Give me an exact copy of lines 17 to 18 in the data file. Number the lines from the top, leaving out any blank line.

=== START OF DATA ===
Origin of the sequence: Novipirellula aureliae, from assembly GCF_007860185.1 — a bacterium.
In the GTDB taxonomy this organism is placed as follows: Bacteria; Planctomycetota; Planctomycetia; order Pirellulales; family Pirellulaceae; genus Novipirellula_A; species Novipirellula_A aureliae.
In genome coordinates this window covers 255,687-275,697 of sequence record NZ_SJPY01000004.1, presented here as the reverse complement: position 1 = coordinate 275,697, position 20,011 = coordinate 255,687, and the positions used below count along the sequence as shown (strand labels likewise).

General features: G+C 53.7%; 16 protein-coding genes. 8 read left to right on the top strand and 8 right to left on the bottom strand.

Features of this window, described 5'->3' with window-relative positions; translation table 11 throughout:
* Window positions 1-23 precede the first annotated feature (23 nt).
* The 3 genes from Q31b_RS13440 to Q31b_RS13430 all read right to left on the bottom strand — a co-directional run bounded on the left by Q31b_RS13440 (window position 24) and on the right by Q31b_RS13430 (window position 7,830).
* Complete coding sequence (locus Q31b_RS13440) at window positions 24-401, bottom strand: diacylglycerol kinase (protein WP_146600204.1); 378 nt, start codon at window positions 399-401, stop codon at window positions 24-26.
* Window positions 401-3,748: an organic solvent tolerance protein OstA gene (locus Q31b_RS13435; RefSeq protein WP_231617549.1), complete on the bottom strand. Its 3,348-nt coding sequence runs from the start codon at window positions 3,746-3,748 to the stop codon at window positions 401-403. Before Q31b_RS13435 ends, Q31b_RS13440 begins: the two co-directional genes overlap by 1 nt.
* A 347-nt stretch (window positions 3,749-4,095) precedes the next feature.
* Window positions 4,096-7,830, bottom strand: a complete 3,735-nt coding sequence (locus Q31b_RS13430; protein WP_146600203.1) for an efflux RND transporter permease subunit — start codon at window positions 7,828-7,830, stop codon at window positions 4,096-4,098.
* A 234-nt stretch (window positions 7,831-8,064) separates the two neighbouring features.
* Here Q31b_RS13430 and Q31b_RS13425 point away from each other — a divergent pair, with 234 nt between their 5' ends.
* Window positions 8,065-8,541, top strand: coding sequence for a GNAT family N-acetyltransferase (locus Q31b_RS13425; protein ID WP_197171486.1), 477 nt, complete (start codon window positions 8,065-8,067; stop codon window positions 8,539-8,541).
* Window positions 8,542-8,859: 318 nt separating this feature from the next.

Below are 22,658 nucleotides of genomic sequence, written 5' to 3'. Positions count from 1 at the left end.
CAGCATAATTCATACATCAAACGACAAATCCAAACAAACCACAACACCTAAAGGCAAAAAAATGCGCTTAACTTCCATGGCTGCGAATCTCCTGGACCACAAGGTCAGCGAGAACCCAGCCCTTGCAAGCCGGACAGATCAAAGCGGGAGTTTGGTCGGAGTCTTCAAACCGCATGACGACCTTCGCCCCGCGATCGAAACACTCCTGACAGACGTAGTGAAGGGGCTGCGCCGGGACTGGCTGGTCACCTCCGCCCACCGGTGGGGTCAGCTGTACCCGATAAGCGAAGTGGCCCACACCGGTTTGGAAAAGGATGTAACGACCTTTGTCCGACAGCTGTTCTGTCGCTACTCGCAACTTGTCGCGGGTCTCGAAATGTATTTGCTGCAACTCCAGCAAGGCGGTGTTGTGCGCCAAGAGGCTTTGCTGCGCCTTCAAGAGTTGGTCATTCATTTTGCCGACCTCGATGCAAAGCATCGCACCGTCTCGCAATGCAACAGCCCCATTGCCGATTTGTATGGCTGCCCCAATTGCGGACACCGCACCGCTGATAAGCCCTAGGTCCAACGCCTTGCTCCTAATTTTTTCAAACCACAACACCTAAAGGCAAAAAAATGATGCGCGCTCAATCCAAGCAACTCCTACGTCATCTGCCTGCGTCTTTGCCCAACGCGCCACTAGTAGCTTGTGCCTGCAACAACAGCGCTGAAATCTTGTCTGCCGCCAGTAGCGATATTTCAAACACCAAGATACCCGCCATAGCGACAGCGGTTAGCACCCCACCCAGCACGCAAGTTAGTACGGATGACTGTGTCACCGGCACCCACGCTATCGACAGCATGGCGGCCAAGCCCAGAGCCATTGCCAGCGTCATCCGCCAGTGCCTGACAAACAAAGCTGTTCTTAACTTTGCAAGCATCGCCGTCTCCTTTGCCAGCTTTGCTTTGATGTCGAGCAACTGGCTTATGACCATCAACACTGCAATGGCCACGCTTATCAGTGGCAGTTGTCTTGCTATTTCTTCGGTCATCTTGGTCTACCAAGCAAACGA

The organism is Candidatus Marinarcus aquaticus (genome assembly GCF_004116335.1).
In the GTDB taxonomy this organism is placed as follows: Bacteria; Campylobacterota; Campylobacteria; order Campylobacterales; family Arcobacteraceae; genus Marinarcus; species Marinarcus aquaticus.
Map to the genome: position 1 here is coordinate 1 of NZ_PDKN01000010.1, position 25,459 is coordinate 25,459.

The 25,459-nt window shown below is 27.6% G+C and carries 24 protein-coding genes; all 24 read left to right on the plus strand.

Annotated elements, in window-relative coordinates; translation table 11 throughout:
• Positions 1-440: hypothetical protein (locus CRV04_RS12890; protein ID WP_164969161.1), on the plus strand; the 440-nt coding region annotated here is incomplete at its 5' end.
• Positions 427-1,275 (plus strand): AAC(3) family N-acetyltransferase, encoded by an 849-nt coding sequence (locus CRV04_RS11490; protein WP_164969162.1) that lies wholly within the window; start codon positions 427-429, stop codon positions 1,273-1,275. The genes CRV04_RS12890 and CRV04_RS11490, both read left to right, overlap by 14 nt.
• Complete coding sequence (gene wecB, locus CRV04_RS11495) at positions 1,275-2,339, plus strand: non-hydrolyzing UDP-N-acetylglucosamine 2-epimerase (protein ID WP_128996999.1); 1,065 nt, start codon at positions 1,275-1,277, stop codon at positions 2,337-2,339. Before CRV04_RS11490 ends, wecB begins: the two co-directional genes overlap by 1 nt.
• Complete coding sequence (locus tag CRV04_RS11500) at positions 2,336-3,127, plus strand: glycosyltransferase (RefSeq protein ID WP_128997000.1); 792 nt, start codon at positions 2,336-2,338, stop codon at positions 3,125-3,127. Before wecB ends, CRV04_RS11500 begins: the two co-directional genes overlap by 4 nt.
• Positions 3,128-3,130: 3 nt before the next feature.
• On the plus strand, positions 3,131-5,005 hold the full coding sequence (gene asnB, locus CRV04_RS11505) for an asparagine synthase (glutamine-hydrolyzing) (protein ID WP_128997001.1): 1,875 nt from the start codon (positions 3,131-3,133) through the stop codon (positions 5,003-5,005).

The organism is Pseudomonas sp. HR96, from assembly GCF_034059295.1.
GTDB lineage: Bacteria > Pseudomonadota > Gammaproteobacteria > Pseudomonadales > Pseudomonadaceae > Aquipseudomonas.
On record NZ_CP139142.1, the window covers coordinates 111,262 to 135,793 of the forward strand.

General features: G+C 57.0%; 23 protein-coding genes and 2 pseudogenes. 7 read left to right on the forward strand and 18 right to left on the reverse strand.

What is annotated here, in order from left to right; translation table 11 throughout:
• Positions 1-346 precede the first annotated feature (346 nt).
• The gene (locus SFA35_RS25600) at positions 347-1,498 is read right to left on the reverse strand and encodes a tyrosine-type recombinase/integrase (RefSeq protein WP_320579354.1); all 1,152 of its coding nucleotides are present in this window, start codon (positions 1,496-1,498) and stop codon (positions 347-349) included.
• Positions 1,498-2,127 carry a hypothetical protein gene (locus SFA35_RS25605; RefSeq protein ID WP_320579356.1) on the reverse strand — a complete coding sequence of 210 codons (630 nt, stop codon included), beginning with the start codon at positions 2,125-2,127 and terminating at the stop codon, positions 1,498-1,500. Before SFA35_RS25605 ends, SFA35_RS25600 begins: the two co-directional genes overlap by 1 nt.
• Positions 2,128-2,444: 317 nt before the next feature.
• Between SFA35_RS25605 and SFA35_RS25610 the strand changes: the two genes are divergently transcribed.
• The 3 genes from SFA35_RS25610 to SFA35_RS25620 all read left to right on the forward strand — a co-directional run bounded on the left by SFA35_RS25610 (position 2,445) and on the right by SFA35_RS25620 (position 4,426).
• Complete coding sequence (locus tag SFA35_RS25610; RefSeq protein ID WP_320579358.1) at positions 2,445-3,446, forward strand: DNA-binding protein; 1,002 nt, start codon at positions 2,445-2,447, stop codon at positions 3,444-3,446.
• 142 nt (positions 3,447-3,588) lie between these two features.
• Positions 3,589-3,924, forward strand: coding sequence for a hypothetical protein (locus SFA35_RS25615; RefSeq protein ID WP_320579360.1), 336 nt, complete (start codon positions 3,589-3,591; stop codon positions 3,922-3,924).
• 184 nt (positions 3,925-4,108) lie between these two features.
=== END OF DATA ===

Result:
CAGCATAATTCATACATCAAACGACAAATCCAAACAAACCACAACACCTAAAGGCAAAAAAATGCGCTTAACTTCCATGGCTGCGAATCTCCTGGACCACAAGGTCAGCGAGAACCCAGCCCTTGCAAGCCGGACAGATCAAAGCGGGAGTTTGGTCGGAGTCTTCAAACCGCATGACGACCTTCGCCCCGCGATCGAAACACTCCTGACAGACGTAGTGAAGGGGCTGCGCCGGGACTGGCTGGTCACCTCCGCCCACCGGTGGGGTCAGCTGTACCCGATAAGCGAAGTGGCCCACACCGGTTTGGAAAAGGATGTAACGACCTTTGTCCGACAGCTGTTCTGTCGCTACTCGCAACTTGTCGCGGGTCTCGAAATGTATTTGCTGCAACTCCAGCAAGGCGGTGTTGTGCGCCAAGAGGCTTTGCTGCGCCTTCAAGAGTTGGTCATTCATTTTGCCGACCTCGATGCAAAGCATCGCACCGTCTCGCAATGCAACAGCCCCATTGCCGATTTGTATGGCTGCCCCAATTGCGGACACCGCACCGCTGATAAGCCCTAGGTCCAACGCCTTGCTCCTAATTTTTTCAAACCACAACACCTAAAGGCAAAAAAATGATGCGCGCTCAATCCAAGCAACTCCTACGTCATCTGCCTGCGTCTTTGCCCAACGCGCCACTAGTAGCTTGTGCCTGCAACAACAGCGCTGAAATCTTGTCTGCCGCCAGTAGCGATATTTCAAACACCAAGATACCCGCCATAGCGACAGCGGTTAGCACCCCACCCAGCACGCAAGTTAGTACGGATGACTGTGTCACCGGCACCCACGCTATCGACAGCATGGCGGCCAAGCCCAGAGCCATTGCCAGCGTCATCCGCCAGTGCCTGACAAACAAAGCTGTTCTTAACTTTGCAAGCATCGCCGTCTCCTTTGCCAGCTTTGCTTTGATGTCGAGCAACTGGCTTATGACCATCAACACTGCAATGGCCACGCTTATCAGTGGCAGTTGTCTTGCTATTTCTTCGGTCATCTTGGTCTACCAAGCAAACGA

The organism is Candidatus Marinarcus aquaticus (genome assembly GCF_004116335.1).